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Here are the questions we have been asked by villagers, with our answers.

We have put together this list to help you understand the Parish Council's proposal to take out a PWLB loan of £300k over 50 years to support the acquisition of The Plough for the community. We will add to this list as we receive more questions.

NEWS!

Plough Ahead have now published their Business Plan, available on their website here

1. Why is the Parish Council helping to buy The Plough?

This is a rare opportunity for our community to purchase one of its key assets. The Parish Council is very happy to support any well-planned initiative to preserve village assets and inject new life and opportunities, retaining key parts of our community for future generations. The Parish Council believes that Longparish Community Pub Ltd (formerly Plough Ahead) is well positioned to achieve this aim provided it has adequate funding.

2. What will happen to The Plough?

LCPL have worked on a comprehensive, costed Business Plan, which sets out everything you need to know about their proposal, including:

That Business Plan is now available from LCPL.

3. Where can I read the Business Plan?

The Business Plan is LCPL's document setting out everything out everything you need to know about their proposal for The Plough. The draft Plan was shared with the Parish Council in commercial confidence when LCPL asked for Parish Council support. You can read it here.

4. What does the Parish Council know about running a pub?

The pub venture will be run solely by LCPL. The Parish Council is simply acting as a source of low cost funding and will not play any role in the running of the pub.

5. What is a PWLB Loan?

Public Works Loan Board loans come from HM Treasury and are intended to help Councils and Parish Councils fund capital projects for their local communities. It is part of the Government’s drive for localism, to let communities decide what they need and to retain their heritage.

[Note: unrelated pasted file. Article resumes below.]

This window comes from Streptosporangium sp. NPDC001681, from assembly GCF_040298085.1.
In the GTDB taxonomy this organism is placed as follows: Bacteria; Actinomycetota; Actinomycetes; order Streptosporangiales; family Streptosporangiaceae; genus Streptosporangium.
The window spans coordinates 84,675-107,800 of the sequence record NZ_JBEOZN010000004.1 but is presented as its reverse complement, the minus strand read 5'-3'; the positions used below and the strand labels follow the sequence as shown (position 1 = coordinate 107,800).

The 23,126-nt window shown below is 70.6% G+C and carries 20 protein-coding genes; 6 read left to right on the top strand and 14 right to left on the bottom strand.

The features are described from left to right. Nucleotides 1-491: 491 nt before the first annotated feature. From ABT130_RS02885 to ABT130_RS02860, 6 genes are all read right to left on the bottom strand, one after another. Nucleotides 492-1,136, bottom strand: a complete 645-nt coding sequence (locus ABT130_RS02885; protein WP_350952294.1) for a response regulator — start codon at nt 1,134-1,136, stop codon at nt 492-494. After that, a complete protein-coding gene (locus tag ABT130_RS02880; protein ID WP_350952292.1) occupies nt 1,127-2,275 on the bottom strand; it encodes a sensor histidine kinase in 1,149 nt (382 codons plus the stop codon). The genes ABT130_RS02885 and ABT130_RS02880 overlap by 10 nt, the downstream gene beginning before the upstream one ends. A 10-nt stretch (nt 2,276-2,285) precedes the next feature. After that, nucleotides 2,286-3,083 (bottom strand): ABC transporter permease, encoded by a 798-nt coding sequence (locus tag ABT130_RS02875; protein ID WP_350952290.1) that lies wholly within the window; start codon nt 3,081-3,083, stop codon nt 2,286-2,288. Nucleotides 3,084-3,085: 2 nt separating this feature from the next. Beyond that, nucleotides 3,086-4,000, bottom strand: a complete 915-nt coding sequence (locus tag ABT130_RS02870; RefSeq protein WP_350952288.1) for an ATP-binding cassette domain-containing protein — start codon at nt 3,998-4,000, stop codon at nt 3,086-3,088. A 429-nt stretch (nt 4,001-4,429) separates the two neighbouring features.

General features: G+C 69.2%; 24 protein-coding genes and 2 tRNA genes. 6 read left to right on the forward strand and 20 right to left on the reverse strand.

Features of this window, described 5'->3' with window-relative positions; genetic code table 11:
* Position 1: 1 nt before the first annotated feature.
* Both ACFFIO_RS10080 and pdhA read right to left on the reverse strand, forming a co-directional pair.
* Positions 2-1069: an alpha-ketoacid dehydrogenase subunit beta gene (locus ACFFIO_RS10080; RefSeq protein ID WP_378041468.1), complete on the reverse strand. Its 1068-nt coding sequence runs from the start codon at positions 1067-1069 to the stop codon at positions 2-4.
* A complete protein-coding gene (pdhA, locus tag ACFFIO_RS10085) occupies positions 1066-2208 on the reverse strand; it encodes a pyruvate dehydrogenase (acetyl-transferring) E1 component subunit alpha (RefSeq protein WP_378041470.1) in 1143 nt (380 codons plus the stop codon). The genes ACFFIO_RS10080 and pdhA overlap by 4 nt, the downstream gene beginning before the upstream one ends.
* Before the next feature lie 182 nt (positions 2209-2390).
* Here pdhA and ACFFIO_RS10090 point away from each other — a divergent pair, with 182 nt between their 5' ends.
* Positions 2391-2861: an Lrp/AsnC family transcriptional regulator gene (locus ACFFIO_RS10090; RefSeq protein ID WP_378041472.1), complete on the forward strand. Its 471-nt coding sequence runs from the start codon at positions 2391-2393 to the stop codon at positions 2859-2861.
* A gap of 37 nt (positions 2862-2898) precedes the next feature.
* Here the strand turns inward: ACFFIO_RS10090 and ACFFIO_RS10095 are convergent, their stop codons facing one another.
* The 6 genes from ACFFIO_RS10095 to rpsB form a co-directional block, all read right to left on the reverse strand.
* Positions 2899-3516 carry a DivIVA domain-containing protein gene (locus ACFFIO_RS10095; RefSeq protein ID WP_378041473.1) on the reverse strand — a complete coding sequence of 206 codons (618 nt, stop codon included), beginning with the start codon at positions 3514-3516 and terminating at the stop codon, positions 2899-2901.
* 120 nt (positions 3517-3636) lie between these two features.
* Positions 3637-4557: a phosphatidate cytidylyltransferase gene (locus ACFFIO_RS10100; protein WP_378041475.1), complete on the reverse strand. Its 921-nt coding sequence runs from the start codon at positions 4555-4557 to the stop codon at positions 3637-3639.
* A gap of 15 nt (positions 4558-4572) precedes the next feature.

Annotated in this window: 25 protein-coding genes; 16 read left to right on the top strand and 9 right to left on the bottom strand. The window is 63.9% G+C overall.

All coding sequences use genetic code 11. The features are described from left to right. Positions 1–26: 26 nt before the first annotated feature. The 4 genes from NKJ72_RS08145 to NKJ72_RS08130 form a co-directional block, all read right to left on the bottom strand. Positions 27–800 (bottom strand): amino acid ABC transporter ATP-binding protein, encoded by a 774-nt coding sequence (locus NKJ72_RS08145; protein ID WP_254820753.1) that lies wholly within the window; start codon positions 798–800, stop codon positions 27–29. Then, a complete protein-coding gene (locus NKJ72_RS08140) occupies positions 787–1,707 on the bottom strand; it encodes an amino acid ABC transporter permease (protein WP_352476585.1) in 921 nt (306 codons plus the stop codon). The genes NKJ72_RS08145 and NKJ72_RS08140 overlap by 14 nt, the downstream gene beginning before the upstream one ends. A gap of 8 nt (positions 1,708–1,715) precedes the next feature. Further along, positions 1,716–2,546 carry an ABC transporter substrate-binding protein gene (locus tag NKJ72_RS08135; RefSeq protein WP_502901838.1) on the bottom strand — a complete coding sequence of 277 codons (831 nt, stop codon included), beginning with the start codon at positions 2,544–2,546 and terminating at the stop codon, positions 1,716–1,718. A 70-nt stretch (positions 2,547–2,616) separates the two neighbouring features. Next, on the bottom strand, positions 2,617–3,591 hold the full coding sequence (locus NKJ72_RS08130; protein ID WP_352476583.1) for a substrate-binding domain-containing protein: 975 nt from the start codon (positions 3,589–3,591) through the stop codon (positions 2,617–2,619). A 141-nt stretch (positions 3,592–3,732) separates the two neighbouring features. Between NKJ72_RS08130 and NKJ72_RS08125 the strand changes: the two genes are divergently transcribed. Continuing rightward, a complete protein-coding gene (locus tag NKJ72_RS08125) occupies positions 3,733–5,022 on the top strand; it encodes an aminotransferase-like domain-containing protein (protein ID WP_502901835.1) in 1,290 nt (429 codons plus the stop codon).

6. Who decides whether we can take the loan?

First, we need to show we have the power to take such a loan (we have already completed this step). Then we have to get approval from Hampshire Association of Local Councils for the size, duration and purpose of the loan. We must satisfy them that it is a sensible project worth supporting, and that we have considered potential risks. A lot of work is going on to ensure that the Parish Council fulfils these criteria, and if the loan is not approved we cannot proceed. We are not taking this process lightly.

7. Why £300,000?

LCPL asked for a sum that would give them enough to complete the necessary purchase and other costs as set out in their Business Plan. If LCPL cannot raise enough funds the project will not go ahead and the Parish Council will not take out any loan. The Parish Council’s exposure to this project will be limited to the £300,000 and it will have first call on the sale proceeds should the venture fail.

8. What is the planned total project cost?

The total budget (excluding VAT as that would reclaimed by the business) is £630k. In addition to the Parish Council's contribution using the PWLB loan, LCPL has received an offer for a grant and unsecured loan from The Plunkett Foundation, and the remaining balance of funding required for the purchase, refurbishment, legal expenses and working capital for the business will be raised through a community share offer.

9. Why such a long loan of 50 years? [extra detail added 5 June]

For two reasons. First, this is a long-term commitment to the project, which we hope will always be an asset to the village even beyond the lifetime of the loan. The building itself is historic and we expect it to last many more years.

Second, the annual repayments are lower for a longer term,  so this will allow the pub operator (LCPL) to operate with increased profit margins so they have a better chance of success. If and when they generate profits these will in turn be reinvested in local community projects.